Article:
Shoulder Replacement Surgery - Day of Surgery

Orthopaedics Infoline

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Shoulder replacement surgery, also known as shoulder arthroplasty, is a common surgical procedure that replaces damaged areas of your shoulder joint with artificial parts.

This operation is highly effective in relieving shoulder pain, improving mobility and function, and restoring quality of life. It is usually recommended for patients suffering from severe injury or ongoing disease, such as arthritis, that no longer respond to conservative treatments. There are different types of shoulder replacement surgery available that can meet specific health needs, and your doctor can help decide which is the best procedure for your shoulder condition.


Before Surgery

Having observed the required fasting period as advised by your hospital, you will be asked to arrive in time to complete your clinical admission. Here, your medical team will explain the type of anaesthetic to be used and the procedure involved. This is usually a combination of a general anaesthetic, spinal block and local anaesthetic infiltration. You will have the opportunity to talk to your surgeon and ask any final questions about the procedure before the operation begins. Total shoulder replacement surgery can take up to 2 hours.

During surgery


Your surgeon will make an incision over your shoulder joint to open up the area. This is usually down the front of your shoulder, but may be at the side depending on the type of surgery. After cutting through deeper tissue your surgeon can access the shoulder joint.  

Bone removal (Osteotomy)

The shoulder joint is gently dislocated so that the upper arm bone (humeral head) separates away from the socket (glenoid). This allows your surgeon to examine the damaged areas more closely. The top of the humeral head is removed using a specialised tool and the bone is prepared for the prothesis that will replace the natural part. The shoulder socket is also smoothed and prepared in readiness for the attachment using a special reshaping tool. Any bone spurs are also removed.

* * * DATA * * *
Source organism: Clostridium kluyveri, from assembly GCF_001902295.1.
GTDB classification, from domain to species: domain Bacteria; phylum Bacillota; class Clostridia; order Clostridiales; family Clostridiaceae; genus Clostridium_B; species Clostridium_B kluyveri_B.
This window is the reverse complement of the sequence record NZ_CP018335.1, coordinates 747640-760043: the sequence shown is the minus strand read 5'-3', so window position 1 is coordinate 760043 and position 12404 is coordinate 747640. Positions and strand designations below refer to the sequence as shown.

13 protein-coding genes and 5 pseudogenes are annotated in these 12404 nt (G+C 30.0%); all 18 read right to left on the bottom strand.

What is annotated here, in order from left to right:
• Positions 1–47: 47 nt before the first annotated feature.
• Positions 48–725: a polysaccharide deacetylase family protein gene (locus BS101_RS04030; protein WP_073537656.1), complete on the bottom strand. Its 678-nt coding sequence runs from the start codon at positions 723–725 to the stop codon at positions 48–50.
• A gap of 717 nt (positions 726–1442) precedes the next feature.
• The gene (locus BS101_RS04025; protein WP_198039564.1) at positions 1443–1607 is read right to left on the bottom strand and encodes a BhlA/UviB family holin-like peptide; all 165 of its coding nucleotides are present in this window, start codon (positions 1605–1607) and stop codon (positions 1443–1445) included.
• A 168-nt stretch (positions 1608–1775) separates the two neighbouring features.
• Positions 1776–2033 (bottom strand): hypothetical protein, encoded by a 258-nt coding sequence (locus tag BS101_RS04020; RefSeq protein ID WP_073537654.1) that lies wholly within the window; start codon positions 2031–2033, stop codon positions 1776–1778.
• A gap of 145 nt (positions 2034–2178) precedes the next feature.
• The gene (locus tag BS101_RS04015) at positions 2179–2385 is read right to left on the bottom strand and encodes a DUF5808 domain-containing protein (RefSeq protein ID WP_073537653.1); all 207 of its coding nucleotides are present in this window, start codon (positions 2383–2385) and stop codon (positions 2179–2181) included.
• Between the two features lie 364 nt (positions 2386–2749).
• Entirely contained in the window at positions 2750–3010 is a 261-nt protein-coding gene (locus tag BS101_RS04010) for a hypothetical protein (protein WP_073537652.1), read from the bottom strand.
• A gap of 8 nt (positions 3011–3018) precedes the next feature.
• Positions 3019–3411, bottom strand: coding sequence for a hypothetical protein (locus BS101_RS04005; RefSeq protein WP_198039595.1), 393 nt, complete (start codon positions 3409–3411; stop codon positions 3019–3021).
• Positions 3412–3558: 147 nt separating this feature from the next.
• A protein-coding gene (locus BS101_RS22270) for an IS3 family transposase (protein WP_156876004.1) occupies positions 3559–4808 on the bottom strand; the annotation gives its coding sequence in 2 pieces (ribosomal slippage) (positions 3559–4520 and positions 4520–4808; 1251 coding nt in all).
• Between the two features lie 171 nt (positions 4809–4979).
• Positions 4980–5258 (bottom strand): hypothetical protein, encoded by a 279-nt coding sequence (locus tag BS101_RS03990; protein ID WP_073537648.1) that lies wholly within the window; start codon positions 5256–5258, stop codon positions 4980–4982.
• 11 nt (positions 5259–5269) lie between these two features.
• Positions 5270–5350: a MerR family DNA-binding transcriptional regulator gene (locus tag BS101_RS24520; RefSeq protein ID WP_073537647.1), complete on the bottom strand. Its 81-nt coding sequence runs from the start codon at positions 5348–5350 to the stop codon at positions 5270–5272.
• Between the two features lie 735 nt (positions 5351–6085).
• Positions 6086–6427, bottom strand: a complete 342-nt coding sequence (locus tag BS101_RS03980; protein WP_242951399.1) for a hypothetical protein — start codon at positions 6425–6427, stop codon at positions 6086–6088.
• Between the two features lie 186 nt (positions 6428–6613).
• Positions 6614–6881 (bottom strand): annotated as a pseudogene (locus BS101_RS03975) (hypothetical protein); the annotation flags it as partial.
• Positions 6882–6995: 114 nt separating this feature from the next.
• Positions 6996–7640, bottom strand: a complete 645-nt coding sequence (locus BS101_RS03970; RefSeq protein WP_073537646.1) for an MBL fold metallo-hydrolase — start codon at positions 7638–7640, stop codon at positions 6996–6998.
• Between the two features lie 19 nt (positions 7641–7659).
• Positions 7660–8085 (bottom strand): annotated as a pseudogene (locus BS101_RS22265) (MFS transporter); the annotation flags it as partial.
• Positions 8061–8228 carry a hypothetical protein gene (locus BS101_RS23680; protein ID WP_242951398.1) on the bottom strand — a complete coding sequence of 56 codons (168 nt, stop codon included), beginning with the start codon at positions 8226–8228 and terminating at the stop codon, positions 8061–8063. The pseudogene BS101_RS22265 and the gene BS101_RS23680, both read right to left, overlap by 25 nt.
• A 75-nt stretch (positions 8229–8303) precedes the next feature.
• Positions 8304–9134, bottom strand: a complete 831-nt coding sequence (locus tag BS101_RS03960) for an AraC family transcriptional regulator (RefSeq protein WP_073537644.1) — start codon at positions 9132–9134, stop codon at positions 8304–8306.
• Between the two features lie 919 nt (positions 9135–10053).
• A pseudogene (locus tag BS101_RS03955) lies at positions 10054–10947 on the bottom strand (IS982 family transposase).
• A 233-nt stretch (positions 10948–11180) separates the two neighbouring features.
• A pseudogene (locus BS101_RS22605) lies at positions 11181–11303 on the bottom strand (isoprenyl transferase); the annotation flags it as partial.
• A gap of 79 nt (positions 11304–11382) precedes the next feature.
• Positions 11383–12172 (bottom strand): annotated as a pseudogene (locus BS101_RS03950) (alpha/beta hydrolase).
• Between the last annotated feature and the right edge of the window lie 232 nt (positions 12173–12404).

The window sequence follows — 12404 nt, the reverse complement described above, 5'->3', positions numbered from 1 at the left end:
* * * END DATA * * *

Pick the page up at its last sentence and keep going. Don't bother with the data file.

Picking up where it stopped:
Implant attachment

The arm bone is fitted with a prosthetic humeral stem that fits several inches down inside the bone. The top of the stem is accurately designed to hold a prosthetic ball in place that mimics the patient’s natural humeral head, facilitating the ball and socket’s joint action. Different size balls may be tested out to ensure the best stability and movement before the final size is selected. The artificial socket is specifically designed to be smooth and slightly concave, in order to aid movement with the humeral head. It is usually made of polyethelyne and sometimes supported by screws to assist with fixation. A special fast-acting bone cement is sometimes used to hold the implants securely in place. Once all the artificial parts are attached, the joint is then manipulated to ensure ease of motion and stability, as well as to check for any potential impingements or dislocation. 

Closing the wound

Any disrupted or damaged muscles and soft tissue are repaired. The wound is sterilised and closed using dissolving sutures so that no stiches are visible or will need to be removed. You are then transferred to the recovery ward.

Old guy doing exercise

After Surgery

When you wake up from surgery, your arm will be in a brace to protect the shoulder joint while it heals. This will stay on for 2-6 weeks after surgery. A nurse will monitor any post-operative pain through intravenous medication, and you will switch over to oral pain relief prior to discharge that is designed to keep you comfortable. Rehabilitation starts soon after surgery as it will help to strengthen the shoulder and provide mobility. It is important to follow the postoperative instructions as advised by your team. Most patients spend between 1-2 nights in hospital before being discharged back home or onwards to rehabilitation.

What to look out for

  • Avoid constipation from pain killers by moving around as quickly as possible after surgery..
  • Delayed bowel movements are normal for a few days after surgery.
  • Your IV line won’t be removed until you are successfully up and walking about.
  • Your physio will give you a full rehabilitation programme of exercises designed to restore strength and mobility.
  • Adhere to the wound care instructions and look out for any redness around the incision site.
  • Contact your doctor if you notice any increased swelling that doesn’t improve with rest and elevation.
hip recovery